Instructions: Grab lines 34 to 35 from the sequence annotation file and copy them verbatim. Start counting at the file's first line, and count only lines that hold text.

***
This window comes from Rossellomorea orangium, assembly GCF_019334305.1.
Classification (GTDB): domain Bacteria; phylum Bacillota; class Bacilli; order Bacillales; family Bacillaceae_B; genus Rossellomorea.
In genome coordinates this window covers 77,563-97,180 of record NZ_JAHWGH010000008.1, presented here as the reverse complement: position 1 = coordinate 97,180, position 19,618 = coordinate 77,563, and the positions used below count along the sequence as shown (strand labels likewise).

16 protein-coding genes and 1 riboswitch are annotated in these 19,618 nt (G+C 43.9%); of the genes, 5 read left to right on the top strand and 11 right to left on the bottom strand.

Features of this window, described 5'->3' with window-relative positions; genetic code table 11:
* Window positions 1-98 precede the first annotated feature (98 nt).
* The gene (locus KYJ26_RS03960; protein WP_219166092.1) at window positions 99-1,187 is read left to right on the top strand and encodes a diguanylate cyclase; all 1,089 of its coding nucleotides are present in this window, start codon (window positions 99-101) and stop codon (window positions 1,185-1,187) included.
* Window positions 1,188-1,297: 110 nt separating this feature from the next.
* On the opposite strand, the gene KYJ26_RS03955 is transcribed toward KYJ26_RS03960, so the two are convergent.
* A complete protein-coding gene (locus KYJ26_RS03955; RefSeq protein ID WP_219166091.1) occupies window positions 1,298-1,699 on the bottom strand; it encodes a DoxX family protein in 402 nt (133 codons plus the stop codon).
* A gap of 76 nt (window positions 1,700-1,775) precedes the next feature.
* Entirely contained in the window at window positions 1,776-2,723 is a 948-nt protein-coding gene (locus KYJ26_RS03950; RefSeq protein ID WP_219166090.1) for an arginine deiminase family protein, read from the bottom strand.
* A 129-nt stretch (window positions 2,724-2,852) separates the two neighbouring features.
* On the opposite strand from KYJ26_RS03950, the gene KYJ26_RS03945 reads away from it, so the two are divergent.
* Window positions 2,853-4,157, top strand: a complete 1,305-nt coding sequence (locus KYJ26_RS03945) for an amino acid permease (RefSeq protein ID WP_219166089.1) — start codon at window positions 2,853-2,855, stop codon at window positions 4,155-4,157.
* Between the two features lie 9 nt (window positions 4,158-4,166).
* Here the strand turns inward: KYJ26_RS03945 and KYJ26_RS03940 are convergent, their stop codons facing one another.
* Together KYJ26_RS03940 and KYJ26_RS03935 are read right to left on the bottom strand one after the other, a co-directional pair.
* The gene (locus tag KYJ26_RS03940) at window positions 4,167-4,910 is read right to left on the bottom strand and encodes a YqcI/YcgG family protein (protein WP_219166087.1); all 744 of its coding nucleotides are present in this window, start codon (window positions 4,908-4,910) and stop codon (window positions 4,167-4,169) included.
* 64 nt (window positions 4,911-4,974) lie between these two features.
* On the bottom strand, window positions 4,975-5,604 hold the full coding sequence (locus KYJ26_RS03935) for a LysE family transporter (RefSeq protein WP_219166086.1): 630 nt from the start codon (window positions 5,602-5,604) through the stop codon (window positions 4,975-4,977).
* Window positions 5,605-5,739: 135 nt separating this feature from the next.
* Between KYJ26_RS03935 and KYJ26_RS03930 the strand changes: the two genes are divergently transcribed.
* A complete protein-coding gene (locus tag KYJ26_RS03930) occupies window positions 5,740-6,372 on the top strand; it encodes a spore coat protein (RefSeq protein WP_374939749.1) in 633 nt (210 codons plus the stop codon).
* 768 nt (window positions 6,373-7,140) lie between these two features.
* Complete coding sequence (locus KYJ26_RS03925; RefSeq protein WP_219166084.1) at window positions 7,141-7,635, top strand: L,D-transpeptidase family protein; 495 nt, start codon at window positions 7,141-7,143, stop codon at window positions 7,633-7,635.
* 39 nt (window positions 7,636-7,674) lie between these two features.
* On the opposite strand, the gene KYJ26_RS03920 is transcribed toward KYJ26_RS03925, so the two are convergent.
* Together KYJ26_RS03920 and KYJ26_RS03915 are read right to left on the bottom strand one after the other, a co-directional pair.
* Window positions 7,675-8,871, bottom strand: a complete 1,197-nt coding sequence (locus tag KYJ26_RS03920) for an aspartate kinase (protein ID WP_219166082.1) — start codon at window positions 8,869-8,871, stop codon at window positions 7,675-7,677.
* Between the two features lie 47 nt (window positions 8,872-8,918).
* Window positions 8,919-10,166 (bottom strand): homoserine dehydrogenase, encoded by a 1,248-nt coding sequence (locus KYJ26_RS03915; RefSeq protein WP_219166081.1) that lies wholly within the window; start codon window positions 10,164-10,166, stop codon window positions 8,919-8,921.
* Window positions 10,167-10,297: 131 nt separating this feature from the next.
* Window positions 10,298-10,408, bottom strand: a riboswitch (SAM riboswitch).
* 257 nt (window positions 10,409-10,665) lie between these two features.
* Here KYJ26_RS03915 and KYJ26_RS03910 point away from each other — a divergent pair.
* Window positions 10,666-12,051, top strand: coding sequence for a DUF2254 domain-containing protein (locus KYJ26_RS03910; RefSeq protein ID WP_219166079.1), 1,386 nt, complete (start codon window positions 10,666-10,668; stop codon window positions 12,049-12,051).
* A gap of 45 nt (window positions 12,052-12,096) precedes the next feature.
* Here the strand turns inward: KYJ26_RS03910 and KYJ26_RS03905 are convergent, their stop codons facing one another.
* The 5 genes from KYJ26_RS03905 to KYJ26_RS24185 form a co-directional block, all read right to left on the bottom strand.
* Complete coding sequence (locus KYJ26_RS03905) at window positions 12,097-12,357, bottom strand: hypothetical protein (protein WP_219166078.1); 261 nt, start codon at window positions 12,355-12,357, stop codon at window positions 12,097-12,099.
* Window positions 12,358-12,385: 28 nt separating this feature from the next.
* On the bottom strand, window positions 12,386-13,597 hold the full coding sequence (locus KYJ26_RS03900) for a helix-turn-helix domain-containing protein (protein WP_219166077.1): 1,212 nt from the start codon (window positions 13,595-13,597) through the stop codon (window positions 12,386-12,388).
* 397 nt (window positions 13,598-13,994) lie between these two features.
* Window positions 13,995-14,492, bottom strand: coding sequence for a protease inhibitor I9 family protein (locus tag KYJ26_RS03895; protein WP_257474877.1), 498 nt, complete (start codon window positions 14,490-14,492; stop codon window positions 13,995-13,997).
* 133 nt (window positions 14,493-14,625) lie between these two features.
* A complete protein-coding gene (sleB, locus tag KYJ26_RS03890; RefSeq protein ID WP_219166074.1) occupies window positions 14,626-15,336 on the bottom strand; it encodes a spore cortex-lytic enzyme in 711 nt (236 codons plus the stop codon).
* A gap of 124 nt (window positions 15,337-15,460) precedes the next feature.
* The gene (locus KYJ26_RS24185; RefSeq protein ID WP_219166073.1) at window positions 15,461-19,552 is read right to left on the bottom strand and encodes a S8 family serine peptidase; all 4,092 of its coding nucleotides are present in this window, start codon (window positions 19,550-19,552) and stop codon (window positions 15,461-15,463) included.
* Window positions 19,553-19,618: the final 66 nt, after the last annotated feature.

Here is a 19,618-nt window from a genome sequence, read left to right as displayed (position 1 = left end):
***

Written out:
* Window positions 10,298-10,408, bottom strand: a riboswitch (SAM riboswitch).
* 257 nt (window positions 10,409-10,665) lie between these two features.